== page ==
Things now moved on a pace with solicitors generating a contract which was finally signed in May 2009. This was a tortuous process with last minute phone calls in the early hours from the US while attending conference. We now had to get planning approval for ‘change of use’ and getting this went against the policy in the local plan for the borough. However, God was good as we had a planning officer who attended the King’s Arms Church and he helped us put together a case which was 4 inches thick when it was submitted in June and then went before the Planning Committee for a decision in late August. Fifty of us crowded into the committee room and heard a wind farm application being rejected in front of another 50 rowdy objectors, before our application was considered. It was a bit of an anti-climax when the committee approved our application in less than a minute and we all cheered like crazy and quickly left to celebrate our success.
In parallel with all the contract negotiations and planning application work we had been seeking to find a bank to give us a mortgage. By now we had raised £0.8M and needed a loan of £1.05M to enable us to complete the purchase and refurbish the building so we could use it on a Sunday. Discussions took place with several banks but eventually we decided to go with Unity Trust Bank who as a condition of providing the loan required us to move our banking to them. So finally in Dec 2009 everything fell into place and the purchase was completed. We now owned a building after 10 years of searching.
However, this was just the end of the beginning! We were now in a situation where we owned a building that we couldn’t use and we were paying around £8K per month in loan repayments. In addition we had offices we were paying for elsewhere in town where the church staff were located and we were still paying to rent the school canteen every Sunday!
Fortunately, our new building had a suite of offices which volunteers from the church worked hard to clean and decorate so we could move in during March 2010 and vacate the offices in town. We also had another 13 very attractive offices on the first floor and these we quickly rented out to other charities and businesses. Since then we have enjoyed almost 100% occupancy of these offices bringing in around £50K per annum of rental income.
The rest of the building was made up of three large dark, damp, grim looking warehouses and a few other smaller rooms which were equally horrible and unusable. Sometime previously an architect had been appointed, many different plans drawn up, debated, revised and revised again, before coming up with something that seemed to satisfy our needs. It consisted of a 550 seater auditorium, welcome area, a large area and rooms for the kids/youth and a potential sports hall which was used initially for storage. Having got the plans finalised quotes were sought from local and less local builders and in June 2010 we signed a contract for £0.5M to bring the building to a state where it could be used on a Sunday.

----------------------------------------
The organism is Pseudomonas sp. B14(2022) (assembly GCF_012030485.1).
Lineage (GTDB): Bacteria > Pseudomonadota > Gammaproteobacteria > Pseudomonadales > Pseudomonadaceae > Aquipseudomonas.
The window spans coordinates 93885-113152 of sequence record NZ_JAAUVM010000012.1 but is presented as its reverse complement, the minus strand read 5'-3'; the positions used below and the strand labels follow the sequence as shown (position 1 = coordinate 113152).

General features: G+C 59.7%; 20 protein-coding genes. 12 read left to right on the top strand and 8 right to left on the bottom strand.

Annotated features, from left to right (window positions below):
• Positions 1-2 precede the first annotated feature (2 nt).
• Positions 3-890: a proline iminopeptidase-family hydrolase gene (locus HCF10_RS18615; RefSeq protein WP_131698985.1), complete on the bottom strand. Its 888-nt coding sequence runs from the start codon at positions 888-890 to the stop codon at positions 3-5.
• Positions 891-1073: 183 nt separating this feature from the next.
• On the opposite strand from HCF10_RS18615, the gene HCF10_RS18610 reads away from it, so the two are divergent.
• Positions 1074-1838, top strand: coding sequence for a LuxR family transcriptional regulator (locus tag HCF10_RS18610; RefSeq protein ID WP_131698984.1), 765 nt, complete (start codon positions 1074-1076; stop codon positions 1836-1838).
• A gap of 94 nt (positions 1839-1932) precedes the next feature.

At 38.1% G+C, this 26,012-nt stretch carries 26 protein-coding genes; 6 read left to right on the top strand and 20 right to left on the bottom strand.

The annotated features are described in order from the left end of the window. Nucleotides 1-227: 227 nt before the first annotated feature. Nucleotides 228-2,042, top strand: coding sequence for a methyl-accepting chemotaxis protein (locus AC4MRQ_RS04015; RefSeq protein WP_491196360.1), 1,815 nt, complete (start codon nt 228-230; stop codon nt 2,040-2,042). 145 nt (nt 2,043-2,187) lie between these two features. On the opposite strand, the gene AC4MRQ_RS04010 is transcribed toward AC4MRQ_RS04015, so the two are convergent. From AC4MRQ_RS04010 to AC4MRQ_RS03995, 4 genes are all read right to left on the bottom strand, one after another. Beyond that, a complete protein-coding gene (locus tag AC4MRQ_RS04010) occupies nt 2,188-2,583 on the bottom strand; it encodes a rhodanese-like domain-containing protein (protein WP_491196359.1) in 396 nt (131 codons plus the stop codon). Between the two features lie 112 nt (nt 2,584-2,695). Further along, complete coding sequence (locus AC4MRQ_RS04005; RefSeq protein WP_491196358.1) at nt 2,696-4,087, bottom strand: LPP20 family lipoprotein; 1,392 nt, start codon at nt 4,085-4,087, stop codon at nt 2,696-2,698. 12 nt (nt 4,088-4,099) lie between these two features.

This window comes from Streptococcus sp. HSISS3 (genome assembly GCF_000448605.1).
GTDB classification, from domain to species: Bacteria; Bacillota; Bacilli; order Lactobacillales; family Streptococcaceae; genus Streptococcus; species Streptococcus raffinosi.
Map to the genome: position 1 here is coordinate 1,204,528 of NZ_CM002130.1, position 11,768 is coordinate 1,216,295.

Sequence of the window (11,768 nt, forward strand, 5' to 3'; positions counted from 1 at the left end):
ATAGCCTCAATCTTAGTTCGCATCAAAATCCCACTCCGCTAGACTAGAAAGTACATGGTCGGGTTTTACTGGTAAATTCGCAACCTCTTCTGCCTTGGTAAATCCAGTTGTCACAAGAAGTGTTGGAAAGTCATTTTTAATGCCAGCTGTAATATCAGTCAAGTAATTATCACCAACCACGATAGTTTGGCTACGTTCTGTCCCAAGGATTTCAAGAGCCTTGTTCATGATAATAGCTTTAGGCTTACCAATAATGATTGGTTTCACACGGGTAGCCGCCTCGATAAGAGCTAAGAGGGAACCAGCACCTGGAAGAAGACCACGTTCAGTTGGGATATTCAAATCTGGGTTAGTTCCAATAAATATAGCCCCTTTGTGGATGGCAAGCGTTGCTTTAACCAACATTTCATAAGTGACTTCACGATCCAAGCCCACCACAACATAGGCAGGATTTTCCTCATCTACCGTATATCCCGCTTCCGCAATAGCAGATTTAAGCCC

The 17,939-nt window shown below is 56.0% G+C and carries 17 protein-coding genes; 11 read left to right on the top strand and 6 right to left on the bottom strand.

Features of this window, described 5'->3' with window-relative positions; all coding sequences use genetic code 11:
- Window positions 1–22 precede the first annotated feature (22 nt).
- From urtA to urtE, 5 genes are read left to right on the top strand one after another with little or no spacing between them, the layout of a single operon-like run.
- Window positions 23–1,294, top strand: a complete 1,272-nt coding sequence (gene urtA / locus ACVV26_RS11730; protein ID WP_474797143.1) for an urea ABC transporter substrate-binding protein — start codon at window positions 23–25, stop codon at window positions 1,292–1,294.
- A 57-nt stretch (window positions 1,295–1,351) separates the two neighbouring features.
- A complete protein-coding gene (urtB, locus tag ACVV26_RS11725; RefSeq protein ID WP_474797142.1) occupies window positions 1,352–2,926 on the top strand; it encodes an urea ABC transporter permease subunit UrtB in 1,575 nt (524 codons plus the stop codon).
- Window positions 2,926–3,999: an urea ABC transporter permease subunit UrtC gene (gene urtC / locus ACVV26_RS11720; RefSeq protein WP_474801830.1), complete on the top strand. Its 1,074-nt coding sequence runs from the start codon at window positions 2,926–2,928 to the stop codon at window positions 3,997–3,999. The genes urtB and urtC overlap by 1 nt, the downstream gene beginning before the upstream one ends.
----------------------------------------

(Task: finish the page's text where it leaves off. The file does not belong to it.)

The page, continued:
Getting the design right was hugely important for us. We didn't just want a functional church building, but we dreamed of a space that would represent who are, make guests feel relaxed and at home, and also demonstrate the very nature of God - HE makes all things new! We wanted to create a building that would be inviting to people who wouldn't normally step foot into a church building! We employed a branding agency to help us through the process of working out who we are and what we want to communicate through our interior design and also through our website, printed materials, and signage. Our design team then ran with this brand and set to work making it a reality.
Building work progressed with relatively few problems, and in October 2010 we were able to hold a Father’s Heart Conference and start meeting in the building each Sunday. In many respects things were still very basic with lots of things still to be finished off, but most importantly the building was useable and we finally said goodbye to the school canteen.
So we formally opened the building, now renamed King’s House, one Sunday in November 2010. The building was packed with folks from the King’s Arms and other churches around the town that we had invited. It was an amazing time of celebration and thanks to God for his provision.
Over the next few years we continued to further develop the building with a coffee shop, fully fitted out welcome area, two additional meeting rooms each for up to 100 people and numerous other improvements as finances allowed. In the first year of meeting at King’s House the church grew by over 30% and has continued to grow by around 10% in each year since such that we are now approaching 1,000 people plus around 300 children/youth.
While acquiring a building is very difficult and challenging the story does not end there, as the operation and maintenance of a building also has significant challenges which should not be underestimated. Providing the finance to service the near £100K per annum repayments on the various loans is a continuing challenge, together with operating, maintenance and staff costs. Detailed cash flow monitoring and forecasts are required to ensure that we don’t default on payments. We keep all building related income and expenditure separate from the church to ensure that we understand exactly what the building is costing to operate both now and in the future.